Old-time PlayStation: Metal Gear Solid

Stealth seems to find its way into most modern action games but the acceptance of the genre can be pinned down to a single year.  1998 saw the release of Thief: The Dark Project on the PC and, for the PlayStation, Tenchu: Stealth Assassins and Metal Gear Solid and together they paved the way for the stealth mechanics that are now part and parcel of many of today’s franchises.  Tenchu‘s no longer among us and Thief has required a reboot to stay relevant.  And yet, Metal Gear Solid and its gameplay still endures.

Clever camera angles add to the cinematic feel.

Clever camera angles add to the cinematic feel.

The gameplay acts as a blueprint that most others have followed.  Using cinematic camera angles to get the best view of your surroundings, getting visual representations of the road ahead from a radar or magic vision mode and utilising an arsenal of guns and gadgets to your advantage are part and parcel for the genre but, whilst games like Batman Arkham Asylum and Shadow of Mordor all use those tools to make you feel like such a badass, Metal Gear Solid‘s approach feels a lot more stripped back and makes you feel vulnerable.

The prospect of sneaking into an armed base undetected should fill you with fear and the game’s opening salvo achieves that in spades.  You’re not tutorialised beyond being told how to use the codec and climb ladders so getting from here to there is down to your wits.  It asks the player to take in what’s around you and proceed with caution.  There’s a lot of neat ideas at play that are designed to limit your pace through the game.  The fact you can’t walk whilst viewing in first person means you have to observe guard routines and then advance whilst temporarily losing sight of them.  The radar does an exceptional job of laying out the rules of engagement clearly so, when its not available, you feel blinded and exposed.  Its intense and its all set amidst the backdrop of a cold, metallic base and underpinned by an atmospheric score designed to build tension up beyond the limit.

As you progress, each success feels euphoric and each failure devastates.  Circumstances can change so quickly as you’re constantly assessing risk and waiting for the right moment to pass.  Indeed, the trial and error nature of these earlier stealth games are arguably why they developed into power fantasies.  Both each have their merits but nothing grips me more than the fear of being discovered.  Its hide and seeks with the highest of stakes.

Where's Al Leong?

Where’s Al Leong?

Not everything is against you.  When this game was being developed, the team at Konami used Lego blocks to construct level ideas.  As a result, indoor areas appear angular with plenty of spots to hide and, for super soldiers with enhanced hearing and sight, anything more than 10 feet in front of them doesn’t pique their interest.  There are systems at play here that you can exploit and, espeically with the boss fights, you are encouraged to do so.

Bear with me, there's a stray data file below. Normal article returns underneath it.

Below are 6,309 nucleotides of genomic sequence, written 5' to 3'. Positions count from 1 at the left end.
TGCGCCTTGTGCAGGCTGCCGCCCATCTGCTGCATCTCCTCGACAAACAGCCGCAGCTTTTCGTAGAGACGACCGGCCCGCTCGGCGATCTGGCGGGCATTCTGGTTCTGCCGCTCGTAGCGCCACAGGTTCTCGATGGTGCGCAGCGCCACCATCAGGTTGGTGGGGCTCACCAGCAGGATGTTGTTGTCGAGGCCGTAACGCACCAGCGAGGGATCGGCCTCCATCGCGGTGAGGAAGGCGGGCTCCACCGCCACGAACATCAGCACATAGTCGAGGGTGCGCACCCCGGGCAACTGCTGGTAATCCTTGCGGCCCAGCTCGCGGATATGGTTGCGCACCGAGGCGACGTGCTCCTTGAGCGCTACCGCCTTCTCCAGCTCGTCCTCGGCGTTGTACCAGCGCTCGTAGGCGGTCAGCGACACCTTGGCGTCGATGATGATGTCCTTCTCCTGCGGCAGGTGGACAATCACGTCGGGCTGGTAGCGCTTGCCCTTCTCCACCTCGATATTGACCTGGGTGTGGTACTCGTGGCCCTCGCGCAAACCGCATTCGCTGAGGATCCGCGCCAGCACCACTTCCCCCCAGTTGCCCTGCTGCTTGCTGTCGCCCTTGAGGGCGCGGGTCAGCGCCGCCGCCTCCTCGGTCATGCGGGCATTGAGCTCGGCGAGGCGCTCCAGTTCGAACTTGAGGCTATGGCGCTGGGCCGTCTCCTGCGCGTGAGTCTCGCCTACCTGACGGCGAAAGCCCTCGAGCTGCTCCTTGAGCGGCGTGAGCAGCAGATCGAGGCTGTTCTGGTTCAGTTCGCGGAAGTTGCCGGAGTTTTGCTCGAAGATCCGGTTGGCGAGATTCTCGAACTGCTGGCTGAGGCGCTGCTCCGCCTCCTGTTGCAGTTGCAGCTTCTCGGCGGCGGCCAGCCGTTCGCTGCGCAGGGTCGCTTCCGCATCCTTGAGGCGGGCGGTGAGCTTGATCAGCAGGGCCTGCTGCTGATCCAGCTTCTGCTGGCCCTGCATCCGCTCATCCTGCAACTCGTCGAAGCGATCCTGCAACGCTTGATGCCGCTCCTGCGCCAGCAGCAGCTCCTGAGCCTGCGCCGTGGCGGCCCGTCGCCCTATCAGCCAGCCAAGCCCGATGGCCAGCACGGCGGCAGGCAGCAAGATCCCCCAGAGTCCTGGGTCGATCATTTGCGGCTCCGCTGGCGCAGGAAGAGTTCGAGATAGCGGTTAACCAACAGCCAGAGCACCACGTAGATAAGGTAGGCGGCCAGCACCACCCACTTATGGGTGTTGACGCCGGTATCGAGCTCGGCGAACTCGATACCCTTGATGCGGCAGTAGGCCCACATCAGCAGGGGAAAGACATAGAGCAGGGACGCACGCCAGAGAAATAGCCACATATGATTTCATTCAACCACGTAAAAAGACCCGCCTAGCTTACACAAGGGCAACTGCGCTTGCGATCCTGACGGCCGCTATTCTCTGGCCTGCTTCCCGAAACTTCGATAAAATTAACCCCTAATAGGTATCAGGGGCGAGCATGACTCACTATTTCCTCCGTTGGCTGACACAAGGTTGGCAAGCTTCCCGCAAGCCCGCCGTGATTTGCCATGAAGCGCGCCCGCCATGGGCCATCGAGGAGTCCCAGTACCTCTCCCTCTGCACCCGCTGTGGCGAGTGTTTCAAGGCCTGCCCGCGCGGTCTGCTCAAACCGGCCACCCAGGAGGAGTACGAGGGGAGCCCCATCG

And then we come to the story.  When Hideo Kojima saw what CD-based systems were capable of, he must’ve been salivating.  Rather than reboot the story arch, he adds to it and makes the previous games matter.  As a result, a world of super soldiers, synthetic oils and walking battle tanks is made even crazier with gene therapy and a host of cartoon villains.

Familiar tropes litter the plot.  Hostages need to be rescued, superiors double-cross you and old adversaries return.  Its bonkers and its great that all of that canon is viewed with such scrutiny and speculation from fans.  You could complain about how much time is spent watching this game, as opposed to playing it, or you could just embrace it.  Although maybe I’m saying that as someone who’s already fallen down the rabbit hole.  I mean, how can you not when the main menu has an entire mission brief you could sit through?  Or the fact that the manual is concerned with not only telling you how to play but to also providing you with as much background story so you know who this Big Boss is and why they want his body so badly.

Its all told in a very cinematic way that, at times deviates into rambling melodrama but the series has gone so far down that route that to reduce that down and edit Kojima would probably detract from just how wonderfully insane his universe has become.

Metal Gear Solid's virtual training missions are probably going to irritate most players but at the time they were very fancy.

Metal Gear Solid’s virtual training missions are probably going to irritate most players but at the time they were very fancy.

Ultimately, this game is an absurdly grand package that still holds up fairly well.  I can go back and still enjoy the characters and setting whilst maintaining the sense of dread that accompanies every new area and encounter.  Its a game that’s short by today’s standards but still a very replayable masterpiece worthy of anybody’s time.

If nothing else, this stands out as a landmark of when stealth was less about power and more about surviving.  Its made a comeback with Alien Isolation and The Last of Us and whilst the Metal Gear Solid series has eased up on those values at times, the original carries the torch as a thrilling experience.  Revisit this all-time great or, if you’re lucky, play it for the first time and enjoy this rich, deep, historical example of when gruff-voiced men crawling through vents was very much in vogue.

About Mike

Mike gets all the racing games because he understands that stuff even though he doesn't drive.